Last week an impassioned debate took place at the Anchorage Parks and Recreation Commission regarding motorized winter use at the Kinkaid/Jodhpur area. The question before the commission: is Kincaid Park the right place for winter motor sports? Which leads to the question, if not the Jodhpur motor sports area, is there any place in the Anchorage Bowl that is an appropriate place for winter motor sports?
The Jodhpur site used to be a gravel pit and a car crushing facility -- two uses that we would have a hard time fathoming in that location today. The 1983 Kincaid Master Plan established Kincaid as primarily a pedestrian park area. The plan mentioned ATV use at the Jodhpur site, but recommended that it be discontinued at Jodhpur and moved elsewhere. In 2006 the Kincaid Master Plan was updated. The Jodhpur motor sport area was mentioned in the updated plan in terms of its existence and improvements having been made through a grant. Not much else was said. Winter use of the area was not discussed.
Currently the Jodhpur motor sport area operates under an agreement with the Anchorage Racing Lions. They carry liability insurance, manage the site, control access, pick up trash and educate their members on proper use, rules and etiquette. This arrangement seems to be working. However, winter motor sport users feel left out. The motocross area is currently open 10 a.m. Wednesday to 8:30 p.m. Sunday from April through November. They complain that their summer hours have been cut back and there are no winter use areas. They want a place to install jumps, race snocross, teach kids to ride, demo a machine or test repairs before heading out of town.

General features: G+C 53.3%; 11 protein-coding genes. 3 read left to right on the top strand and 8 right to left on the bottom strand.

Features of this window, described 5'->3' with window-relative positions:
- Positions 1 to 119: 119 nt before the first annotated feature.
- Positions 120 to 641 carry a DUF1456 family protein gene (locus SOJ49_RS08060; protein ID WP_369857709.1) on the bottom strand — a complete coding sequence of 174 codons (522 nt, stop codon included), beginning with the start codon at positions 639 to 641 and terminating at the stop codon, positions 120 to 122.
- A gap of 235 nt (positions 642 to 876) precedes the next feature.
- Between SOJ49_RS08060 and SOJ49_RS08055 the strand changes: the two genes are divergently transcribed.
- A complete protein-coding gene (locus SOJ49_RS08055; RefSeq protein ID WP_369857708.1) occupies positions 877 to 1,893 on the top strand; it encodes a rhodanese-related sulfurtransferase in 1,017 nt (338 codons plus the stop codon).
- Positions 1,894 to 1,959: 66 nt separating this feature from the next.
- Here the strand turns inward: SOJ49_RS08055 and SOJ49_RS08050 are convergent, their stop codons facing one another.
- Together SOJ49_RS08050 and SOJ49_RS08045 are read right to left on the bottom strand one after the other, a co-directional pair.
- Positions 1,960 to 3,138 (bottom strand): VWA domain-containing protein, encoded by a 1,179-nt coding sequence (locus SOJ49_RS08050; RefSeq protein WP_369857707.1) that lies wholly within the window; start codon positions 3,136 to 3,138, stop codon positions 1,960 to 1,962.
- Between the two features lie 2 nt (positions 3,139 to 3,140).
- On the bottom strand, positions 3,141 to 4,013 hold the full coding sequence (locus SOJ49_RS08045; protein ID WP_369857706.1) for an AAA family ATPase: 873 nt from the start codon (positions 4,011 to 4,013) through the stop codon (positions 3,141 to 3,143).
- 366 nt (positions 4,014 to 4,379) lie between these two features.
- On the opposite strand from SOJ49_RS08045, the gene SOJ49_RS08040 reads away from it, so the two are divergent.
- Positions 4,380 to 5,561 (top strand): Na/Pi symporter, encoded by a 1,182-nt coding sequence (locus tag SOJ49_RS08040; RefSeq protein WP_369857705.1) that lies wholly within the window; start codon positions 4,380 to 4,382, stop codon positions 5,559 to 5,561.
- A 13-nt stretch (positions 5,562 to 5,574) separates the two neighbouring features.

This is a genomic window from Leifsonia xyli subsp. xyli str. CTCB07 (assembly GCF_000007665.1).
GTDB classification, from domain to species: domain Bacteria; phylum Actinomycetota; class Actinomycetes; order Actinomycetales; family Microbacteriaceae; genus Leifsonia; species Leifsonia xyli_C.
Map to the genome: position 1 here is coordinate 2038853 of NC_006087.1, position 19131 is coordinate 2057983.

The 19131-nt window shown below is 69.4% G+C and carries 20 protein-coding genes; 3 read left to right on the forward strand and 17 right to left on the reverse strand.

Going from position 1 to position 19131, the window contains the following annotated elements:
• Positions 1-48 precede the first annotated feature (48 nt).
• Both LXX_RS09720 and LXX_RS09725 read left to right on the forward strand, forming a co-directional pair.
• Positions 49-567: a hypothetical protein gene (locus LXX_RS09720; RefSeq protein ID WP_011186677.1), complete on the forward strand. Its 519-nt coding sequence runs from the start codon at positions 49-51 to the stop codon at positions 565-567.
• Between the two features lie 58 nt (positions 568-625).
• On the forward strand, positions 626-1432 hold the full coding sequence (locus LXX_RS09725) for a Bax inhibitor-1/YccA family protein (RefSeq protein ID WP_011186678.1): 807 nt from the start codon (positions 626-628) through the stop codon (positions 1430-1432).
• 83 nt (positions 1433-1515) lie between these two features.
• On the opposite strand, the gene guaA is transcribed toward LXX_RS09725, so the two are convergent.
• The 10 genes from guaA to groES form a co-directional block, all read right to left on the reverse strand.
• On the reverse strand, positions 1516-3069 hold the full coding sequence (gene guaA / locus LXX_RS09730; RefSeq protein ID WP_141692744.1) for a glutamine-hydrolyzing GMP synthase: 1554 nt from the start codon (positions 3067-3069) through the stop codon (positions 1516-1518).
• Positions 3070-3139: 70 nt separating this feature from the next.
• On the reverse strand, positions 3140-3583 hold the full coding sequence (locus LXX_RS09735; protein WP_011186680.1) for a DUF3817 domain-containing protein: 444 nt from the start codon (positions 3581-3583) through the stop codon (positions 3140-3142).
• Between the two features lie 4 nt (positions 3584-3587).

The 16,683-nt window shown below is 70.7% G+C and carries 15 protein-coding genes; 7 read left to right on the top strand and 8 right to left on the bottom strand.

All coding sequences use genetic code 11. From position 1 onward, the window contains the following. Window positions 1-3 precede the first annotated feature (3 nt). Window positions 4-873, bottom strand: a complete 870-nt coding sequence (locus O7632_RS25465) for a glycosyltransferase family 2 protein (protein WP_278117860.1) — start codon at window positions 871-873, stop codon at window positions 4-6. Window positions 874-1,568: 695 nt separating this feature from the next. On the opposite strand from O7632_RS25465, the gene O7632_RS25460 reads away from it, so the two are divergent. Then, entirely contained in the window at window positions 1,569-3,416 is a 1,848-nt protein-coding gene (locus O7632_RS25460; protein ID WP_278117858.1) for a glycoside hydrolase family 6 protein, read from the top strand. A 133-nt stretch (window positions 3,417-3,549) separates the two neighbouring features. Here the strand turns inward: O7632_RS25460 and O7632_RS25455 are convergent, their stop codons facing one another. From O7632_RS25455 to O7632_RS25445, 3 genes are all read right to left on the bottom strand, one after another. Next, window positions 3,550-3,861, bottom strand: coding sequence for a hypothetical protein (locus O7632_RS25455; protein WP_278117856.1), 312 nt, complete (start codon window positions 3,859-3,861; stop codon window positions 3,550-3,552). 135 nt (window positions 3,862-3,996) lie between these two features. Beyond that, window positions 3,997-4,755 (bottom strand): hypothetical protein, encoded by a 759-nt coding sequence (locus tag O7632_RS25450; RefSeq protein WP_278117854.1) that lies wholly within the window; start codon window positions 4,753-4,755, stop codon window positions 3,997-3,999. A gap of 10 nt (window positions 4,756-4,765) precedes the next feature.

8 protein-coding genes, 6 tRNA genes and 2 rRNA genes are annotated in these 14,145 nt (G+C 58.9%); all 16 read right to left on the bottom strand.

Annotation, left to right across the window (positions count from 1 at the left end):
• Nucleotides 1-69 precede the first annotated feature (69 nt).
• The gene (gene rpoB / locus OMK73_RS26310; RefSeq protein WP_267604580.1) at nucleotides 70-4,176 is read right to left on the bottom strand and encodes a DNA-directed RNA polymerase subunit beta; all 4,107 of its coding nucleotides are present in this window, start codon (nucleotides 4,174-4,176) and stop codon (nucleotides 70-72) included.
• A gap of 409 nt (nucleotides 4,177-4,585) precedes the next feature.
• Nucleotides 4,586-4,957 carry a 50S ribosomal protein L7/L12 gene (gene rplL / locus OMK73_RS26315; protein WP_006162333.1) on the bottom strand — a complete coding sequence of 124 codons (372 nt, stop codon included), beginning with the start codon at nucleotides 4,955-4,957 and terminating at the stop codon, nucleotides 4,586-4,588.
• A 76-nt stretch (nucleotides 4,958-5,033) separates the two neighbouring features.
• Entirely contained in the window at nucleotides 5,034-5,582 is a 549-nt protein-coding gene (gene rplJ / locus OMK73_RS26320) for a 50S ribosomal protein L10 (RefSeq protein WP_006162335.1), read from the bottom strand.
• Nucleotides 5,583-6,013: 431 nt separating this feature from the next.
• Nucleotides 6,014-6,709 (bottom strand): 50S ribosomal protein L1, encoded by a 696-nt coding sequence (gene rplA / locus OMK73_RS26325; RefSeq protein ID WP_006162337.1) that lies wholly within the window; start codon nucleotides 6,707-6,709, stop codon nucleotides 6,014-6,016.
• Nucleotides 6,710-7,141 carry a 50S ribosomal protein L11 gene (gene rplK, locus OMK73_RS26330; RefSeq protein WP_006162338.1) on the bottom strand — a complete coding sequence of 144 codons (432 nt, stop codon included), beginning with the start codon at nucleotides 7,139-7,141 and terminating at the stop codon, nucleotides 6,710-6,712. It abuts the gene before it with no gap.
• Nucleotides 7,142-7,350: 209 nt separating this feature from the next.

The ski community has tolerated the summer only motorized use of the Jodhpur site. But with the prospect of winter use they have drawn a line in the snow. They contend that it is not compatible with skiing, there will be too much noise and smoke and riders will be lured onto adjacent ski trails causing damage and creating a safety hazard.
The Sand Lake Community Council wrote a letter of "enthusiastic support "for the snocross proposal -- except that they stopped short of giving any level of direct support-enthusiastic or otherwise- to the Jodhpur site or any site that is actually in the Sand Lake Community.
Neighbors testified that they have been fighting motorized use at the park for 33 years. Motorized users commented that they resent people building homes next to an existing motorized area and then complaining about it. They undoubtedly find some irony in hearing these homeowners' complaints about noise when they look up to see a 747 on final approach at the adjacent airport.
I see a variety of passionate and committed groups advocating for their rights and working through complex emotional issues. Frankly it's encouraging to witness, especially the involvement of so many young people. From a Parks and Recreations standpoint, it's a good problem to have.
Anchorage has a parks system that reflects who we are as a city and a people. It is diverse, vibrant and active. We have the non-profit Anchorage Park Foundation with a dedicated staff that is generously supported with both money and volunteer efforts throughout the community. The Anchorage Park Foundation web site lists the following: over 10,000 acres of parkland, 223 parks, 250 miles of trails, 110 multiuse fields, 5 pools, 11 recreation centers (chalets and indoor rinks), 82 playgrounds -- and one summer motor -sports area.
Is Anchorage ready to put 33 years of bickering and close-mindedness behind it, to understand and empathize with each other a little more, and find a solution that goes beyond half-measures?
Jim Winchester is a member of the Anchorage Parks and Recreation Commission.